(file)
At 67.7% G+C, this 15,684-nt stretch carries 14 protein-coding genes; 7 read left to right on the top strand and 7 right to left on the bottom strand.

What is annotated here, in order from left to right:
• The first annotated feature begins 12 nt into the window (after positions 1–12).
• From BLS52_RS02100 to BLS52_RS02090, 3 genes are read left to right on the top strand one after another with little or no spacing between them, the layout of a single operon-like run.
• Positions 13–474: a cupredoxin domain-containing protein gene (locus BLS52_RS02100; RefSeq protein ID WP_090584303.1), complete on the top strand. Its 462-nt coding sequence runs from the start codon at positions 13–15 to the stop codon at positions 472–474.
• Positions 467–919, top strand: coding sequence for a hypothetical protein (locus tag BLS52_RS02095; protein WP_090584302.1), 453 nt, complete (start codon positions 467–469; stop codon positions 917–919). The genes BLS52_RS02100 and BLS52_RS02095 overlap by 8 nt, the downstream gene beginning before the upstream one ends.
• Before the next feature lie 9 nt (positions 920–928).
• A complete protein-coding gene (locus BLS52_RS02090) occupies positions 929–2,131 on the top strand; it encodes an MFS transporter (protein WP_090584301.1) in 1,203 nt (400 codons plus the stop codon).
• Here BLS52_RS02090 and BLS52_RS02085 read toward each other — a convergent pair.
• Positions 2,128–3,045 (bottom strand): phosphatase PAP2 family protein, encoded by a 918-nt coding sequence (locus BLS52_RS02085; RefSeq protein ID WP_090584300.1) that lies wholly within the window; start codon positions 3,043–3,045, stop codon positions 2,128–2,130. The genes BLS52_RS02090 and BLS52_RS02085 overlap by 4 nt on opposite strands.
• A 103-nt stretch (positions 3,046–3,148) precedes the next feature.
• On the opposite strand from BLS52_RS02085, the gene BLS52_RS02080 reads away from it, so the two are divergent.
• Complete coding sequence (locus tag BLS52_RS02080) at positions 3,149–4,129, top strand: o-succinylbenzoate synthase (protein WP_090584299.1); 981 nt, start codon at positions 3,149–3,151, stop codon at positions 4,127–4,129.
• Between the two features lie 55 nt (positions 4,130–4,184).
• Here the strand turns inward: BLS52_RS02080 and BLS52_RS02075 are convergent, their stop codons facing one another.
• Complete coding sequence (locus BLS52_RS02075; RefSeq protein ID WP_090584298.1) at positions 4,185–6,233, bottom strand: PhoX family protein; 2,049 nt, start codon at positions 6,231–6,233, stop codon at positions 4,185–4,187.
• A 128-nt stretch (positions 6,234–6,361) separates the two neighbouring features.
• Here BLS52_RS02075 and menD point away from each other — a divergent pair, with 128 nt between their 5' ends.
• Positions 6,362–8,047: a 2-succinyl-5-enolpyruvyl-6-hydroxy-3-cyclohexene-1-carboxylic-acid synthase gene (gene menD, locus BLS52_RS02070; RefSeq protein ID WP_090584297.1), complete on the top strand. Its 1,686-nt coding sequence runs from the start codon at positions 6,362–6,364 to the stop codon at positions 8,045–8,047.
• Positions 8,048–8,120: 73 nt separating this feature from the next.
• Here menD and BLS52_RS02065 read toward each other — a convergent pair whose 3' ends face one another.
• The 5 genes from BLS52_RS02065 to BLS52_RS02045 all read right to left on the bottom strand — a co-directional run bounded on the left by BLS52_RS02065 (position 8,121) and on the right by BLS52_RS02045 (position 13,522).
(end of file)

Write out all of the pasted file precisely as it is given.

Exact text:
At 67.7% G+C, this 15,684-nt stretch carries 14 protein-coding genes; 7 read left to right on the top strand and 7 right to left on the bottom strand.

What is annotated here, in order from left to right:
• The first annotated feature begins 12 nt into the window (after positions 1–12).
• From BLS52_RS02100 to BLS52_RS02090, 3 genes are read left to right on the top strand one after another with little or no spacing between them, the layout of a single operon-like run.
• Positions 13–474: a cupredoxin domain-containing protein gene (locus BLS52_RS02100; RefSeq protein ID WP_090584303.1), complete on the top strand. Its 462-nt coding sequence runs from the start codon at positions 13–15 to the stop codon at positions 472–474.
• Positions 467–919, top strand: coding sequence for a hypothetical protein (locus tag BLS52_RS02095; protein WP_090584302.1), 453 nt, complete (start codon positions 467–469; stop codon positions 917–919). The genes BLS52_RS02100 and BLS52_RS02095 overlap by 8 nt, the downstream gene beginning before the upstream one ends.
• Before the next feature lie 9 nt (positions 920–928).
• A complete protein-coding gene (locus BLS52_RS02090) occupies positions 929–2,131 on the top strand; it encodes an MFS transporter (protein WP_090584301.1) in 1,203 nt (400 codons plus the stop codon).
• Here BLS52_RS02090 and BLS52_RS02085 read toward each other — a convergent pair.
• Positions 2,128–3,045 (bottom strand): phosphatase PAP2 family protein, encoded by a 918-nt coding sequence (locus BLS52_RS02085; RefSeq protein ID WP_090584300.1) that lies wholly within the window; start codon positions 3,043–3,045, stop codon positions 2,128–2,130. The genes BLS52_RS02090 and BLS52_RS02085 overlap by 4 nt on opposite strands.
• A 103-nt stretch (positions 3,046–3,148) precedes the next feature.
• On the opposite strand from BLS52_RS02085, the gene BLS52_RS02080 reads away from it, so the two are divergent.
• Complete coding sequence (locus tag BLS52_RS02080) at positions 3,149–4,129, top strand: o-succinylbenzoate synthase (protein WP_090584299.1); 981 nt, start codon at positions 3,149–3,151, stop codon at positions 4,127–4,129.
• Between the two features lie 55 nt (positions 4,130–4,184).
• Here the strand turns inward: BLS52_RS02080 and BLS52_RS02075 are convergent, their stop codons facing one another.
• Complete coding sequence (locus BLS52_RS02075; RefSeq protein ID WP_090584298.1) at positions 4,185–6,233, bottom strand: PhoX family protein; 2,049 nt, start codon at positions 6,231–6,233, stop codon at positions 4,185–4,187.
• A 128-nt stretch (positions 6,234–6,361) separates the two neighbouring features.
• Here BLS52_RS02075 and menD point away from each other — a divergent pair, with 128 nt between their 5' ends.
• Positions 6,362–8,047: a 2-succinyl-5-enolpyruvyl-6-hydroxy-3-cyclohexene-1-carboxylic-acid synthase gene (gene menD, locus BLS52_RS02070; RefSeq protein ID WP_090584297.1), complete on the top strand. Its 1,686-nt coding sequence runs from the start codon at positions 6,362–6,364 to the stop codon at positions 8,045–8,047.
• Positions 8,048–8,120: 73 nt separating this feature from the next.
• Here menD and BLS52_RS02065 read toward each other — a convergent pair whose 3' ends face one another.
• The 5 genes from BLS52_RS02065 to BLS52_RS02045 all read right to left on the bottom strand — a co-directional run bounded on the left by BLS52_RS02065 (position 8,121) and on the right by BLS52_RS02045 (position 13,522).